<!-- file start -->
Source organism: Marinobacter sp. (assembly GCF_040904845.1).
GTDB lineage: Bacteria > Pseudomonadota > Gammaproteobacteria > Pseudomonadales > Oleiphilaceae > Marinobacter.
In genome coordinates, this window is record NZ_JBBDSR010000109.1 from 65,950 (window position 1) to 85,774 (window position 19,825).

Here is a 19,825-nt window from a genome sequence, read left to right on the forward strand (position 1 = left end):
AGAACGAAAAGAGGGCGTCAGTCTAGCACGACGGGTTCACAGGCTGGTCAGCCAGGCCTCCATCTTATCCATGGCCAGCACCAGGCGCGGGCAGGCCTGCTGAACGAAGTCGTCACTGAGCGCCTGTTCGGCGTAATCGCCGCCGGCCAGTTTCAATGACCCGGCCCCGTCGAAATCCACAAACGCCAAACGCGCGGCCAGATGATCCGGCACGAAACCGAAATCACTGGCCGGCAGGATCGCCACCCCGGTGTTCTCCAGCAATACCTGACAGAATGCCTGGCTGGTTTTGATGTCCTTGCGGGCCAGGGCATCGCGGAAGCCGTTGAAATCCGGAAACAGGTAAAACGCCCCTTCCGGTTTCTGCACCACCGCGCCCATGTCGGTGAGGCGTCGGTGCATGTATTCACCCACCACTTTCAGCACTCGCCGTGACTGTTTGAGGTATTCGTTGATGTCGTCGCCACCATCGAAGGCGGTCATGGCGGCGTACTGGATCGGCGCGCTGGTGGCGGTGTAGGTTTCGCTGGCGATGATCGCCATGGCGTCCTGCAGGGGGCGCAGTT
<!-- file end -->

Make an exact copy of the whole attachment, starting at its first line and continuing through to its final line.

Source organism: Marinobacter sp. (assembly GCF_040904845.1).
GTDB lineage: Bacteria > Pseudomonadota > Gammaproteobacteria > Pseudomonadales > Oleiphilaceae > Marinobacter.
In genome coordinates, this window is record NZ_JBBDSR010000109.1 from 65,950 (window position 1) to 85,774 (window position 19,825).

Here is a 19,825-nt window from a genome sequence, read left to right on the forward strand (position 1 = left end):
AGAACGAAAAGAGGGCGTCAGTCTAGCACGACGGGTTCACAGGCTGGTCAGCCAGGCCTCCATCTTATCCATGGCCAGCACCAGGCGCGGGCAGGCCTGCTGAACGAAGTCGTCACTGAGCGCCTGTTCGGCGTAATCGCCGCCGGCCAGTTTCAATGACCCGGCCCCGTCGAAATCCACAAACGCCAAACGCGCGGCCAGATGATCCGGCACGAAACCGAAATCACTGGCCGGCAGGATCGCCACCCCGGTGTTCTCCAGCAATACCTGACAGAATGCCTGGCTGGTTTTGATGTCCTTGCGGGCCAGGGCATCGCGGAAGCCGTTGAAATCCGGAAACAGGTAAAACGCCCCTTCCGGTTTCTGCACCACCGCGCCCATGTCGGTGAGGCGTCGGTGCATGTATTCACCCACCACTTTCAGCACTCGCCGTGACTGTTTGAGGTATTCGTTGATGTCGTCGCCACCATCGAAGGCGGTCATGGCGGCGTACTGGATCGGCGCGCTGGTGGCGGTGTAGGTTTCGCTGGCGATGATCGCCATGGCGTCCTGCAGGGGGCGCAGTT